Nara is in many points similar to Kyoto. That is because there is a huge emphasis on the traditional sites and temples that can be seen in Nara just like Kyoto.
Many of you probably know (because you read my article about Kyoto of course 😉 ) that Kyoto was Japan’s (日本) capital for a very long time. Before that happened though, Nara was the country’s very first capital!
The city was designated as the capital in the year 710 when it was still called “Heijo” instead of Nara. This didn’t last too long though as the title of capital was changed in 784. After a short “trying out” period with Naniwa (Osaka today) and Nagaoka, Kyoto became Japan’s second lasting capital. It stayed that way for an amazing amount of time until the year 1868, when the Edo period ended.
Because of its presence as capital, Nara houses a high number of historic sites that have been preserved until today.
If you’re scared to rely on your memory and don’t want to be on your phone all the time, I recommend taking a paperback guide with you. Best would be one that provides a map as well, and I know just the one: This Guide by Tuttle Travel provides useful information on Nara and the neighboring city Kyoto. A map for both of these cities is included as well.
Note: This link is an affiliate link from which I earn a small commission should you purchase anything. There are no additional costs for you.
Let me now give you a list on things to do and see in Nara:
Other attractions/places to visit
As you can tell, the focus lies on the many temples and shrines, similar to Kyoto. There are a lot more smaller temples as well that you can discover on your way through the city.
How to get to Nara
Most of you will probably visit Nara as a day trip from either Kyoto or Osaka. I’ll give you the access information from both of these cities:
The connection between Kyoto and Nara is a very practical one. You can take the Miyakoji Rapid Train which is operated by Japan Railways West and leaves every 30 minutes. Because it is a JR train, you can use your Japan Rail Pass to cover the costs of 710 Yen (5,68€/$6.45). The trip takes about 45 minutes.
Alternatively, if you do not have a JR Pass (strongly recommended though), you can take the limited express train operated by Kintetsu Railways. You cannot use a JR Pass on this train. It takes about 10 minutes less but costs 1130 Yen (9€/$10.27; exchange rates as of February 2019).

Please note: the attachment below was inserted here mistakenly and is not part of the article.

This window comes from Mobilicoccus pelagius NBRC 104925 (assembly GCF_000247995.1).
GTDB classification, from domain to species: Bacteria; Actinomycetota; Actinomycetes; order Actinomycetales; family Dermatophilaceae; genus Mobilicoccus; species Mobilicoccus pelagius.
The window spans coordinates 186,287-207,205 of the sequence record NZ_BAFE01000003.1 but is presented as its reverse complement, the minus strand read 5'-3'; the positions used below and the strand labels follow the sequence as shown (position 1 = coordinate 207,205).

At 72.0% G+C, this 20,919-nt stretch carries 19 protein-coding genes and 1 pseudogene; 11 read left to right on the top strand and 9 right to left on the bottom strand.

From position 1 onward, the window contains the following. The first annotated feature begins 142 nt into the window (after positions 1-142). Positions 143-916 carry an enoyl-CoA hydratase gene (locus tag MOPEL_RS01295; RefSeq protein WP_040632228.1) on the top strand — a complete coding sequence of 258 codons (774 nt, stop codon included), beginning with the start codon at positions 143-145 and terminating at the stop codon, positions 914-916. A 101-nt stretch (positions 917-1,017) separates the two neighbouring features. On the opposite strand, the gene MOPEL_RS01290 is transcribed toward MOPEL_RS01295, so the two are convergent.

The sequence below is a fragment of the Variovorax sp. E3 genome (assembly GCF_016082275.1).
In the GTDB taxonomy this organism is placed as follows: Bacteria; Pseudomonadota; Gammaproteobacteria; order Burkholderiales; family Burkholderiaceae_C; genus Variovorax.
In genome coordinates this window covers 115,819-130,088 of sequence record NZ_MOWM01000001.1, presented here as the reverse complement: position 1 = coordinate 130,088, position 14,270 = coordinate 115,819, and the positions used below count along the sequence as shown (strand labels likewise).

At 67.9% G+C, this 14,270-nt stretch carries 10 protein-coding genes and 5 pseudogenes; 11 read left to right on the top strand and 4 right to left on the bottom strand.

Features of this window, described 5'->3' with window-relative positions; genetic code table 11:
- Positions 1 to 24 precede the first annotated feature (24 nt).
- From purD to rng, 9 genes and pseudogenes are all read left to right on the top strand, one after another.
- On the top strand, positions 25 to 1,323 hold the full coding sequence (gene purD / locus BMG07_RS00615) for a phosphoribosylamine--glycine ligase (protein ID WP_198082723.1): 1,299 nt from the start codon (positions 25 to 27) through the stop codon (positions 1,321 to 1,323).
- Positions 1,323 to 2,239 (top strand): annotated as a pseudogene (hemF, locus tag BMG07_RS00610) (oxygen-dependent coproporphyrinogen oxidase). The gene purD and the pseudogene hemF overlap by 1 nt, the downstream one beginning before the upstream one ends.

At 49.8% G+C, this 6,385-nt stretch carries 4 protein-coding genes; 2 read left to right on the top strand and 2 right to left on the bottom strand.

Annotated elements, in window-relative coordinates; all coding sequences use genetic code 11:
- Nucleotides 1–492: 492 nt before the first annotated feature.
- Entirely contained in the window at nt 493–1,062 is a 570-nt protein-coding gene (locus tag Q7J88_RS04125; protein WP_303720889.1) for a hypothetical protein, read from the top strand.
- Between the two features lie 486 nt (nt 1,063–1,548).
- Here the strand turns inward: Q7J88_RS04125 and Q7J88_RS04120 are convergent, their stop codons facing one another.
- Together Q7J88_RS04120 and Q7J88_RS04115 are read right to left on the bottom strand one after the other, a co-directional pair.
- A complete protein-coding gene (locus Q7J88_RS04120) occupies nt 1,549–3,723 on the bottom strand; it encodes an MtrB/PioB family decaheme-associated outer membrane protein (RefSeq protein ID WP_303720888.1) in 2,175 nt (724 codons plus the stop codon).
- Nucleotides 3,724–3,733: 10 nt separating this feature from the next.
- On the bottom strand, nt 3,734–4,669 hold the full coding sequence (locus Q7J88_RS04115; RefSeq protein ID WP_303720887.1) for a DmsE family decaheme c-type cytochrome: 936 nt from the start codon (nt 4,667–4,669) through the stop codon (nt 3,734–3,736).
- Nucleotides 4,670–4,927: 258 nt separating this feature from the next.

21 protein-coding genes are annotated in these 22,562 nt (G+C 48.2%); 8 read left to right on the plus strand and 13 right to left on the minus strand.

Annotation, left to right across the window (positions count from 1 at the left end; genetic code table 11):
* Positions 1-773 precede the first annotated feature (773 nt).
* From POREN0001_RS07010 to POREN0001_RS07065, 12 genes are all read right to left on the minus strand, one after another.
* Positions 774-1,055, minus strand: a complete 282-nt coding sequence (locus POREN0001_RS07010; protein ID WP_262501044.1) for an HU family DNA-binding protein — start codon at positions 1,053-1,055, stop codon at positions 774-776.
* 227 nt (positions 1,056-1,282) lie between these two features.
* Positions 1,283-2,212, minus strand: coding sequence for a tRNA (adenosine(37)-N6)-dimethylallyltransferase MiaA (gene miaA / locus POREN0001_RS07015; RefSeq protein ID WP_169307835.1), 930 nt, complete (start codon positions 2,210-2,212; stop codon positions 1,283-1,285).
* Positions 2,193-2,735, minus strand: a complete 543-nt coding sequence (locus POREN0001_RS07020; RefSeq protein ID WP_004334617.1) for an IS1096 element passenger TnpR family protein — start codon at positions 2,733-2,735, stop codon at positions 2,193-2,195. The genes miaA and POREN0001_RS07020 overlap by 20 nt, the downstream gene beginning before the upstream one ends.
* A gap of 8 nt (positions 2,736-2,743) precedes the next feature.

The Osaka-Nara connection is very similar to the one above. Again, you can choose between a JR and non-JR option:
The Yamatoji Rapid Train takes you from JR Osaka Station to JR Nara Station in about 45 minutes for 800 Yen (6,40€/$7.27). The Japan Rail Pass covers this trip.
Alternatively, you can board the limited express by Kintetsu Railways from Namba Station to Kintetsu Nara Station. It takes about 30 minutes and costs 1070 Yen (8,56€/$9.73).
If you’re located in central Osaka (near Osaka Station), I recommend the first option as Namba Station is quite a bit further south.
I will cover all the above-mentioned places in their own individual article to give you all the necessary information!
The tri-factor of Kyoto, Osaka and Nara can easily be called the “heart of Kansai” which is why I love this region so much. You can do so much within very reasonable transit times, it’s awesome. And that doesn’t even include cities like Himeji (姫路) or Kobe (神戸) yet.
I hope you come along with me as we explore all these cities in future articles.
That’s is for Nara Travel Guide, I hope you enjoyed it!
If you found this article useful, please consider sharing it with your friends and family, it would mean a lot me!
In my next article I am going to cover a very pleasant topic: Cherry Blossom Season!
See you there!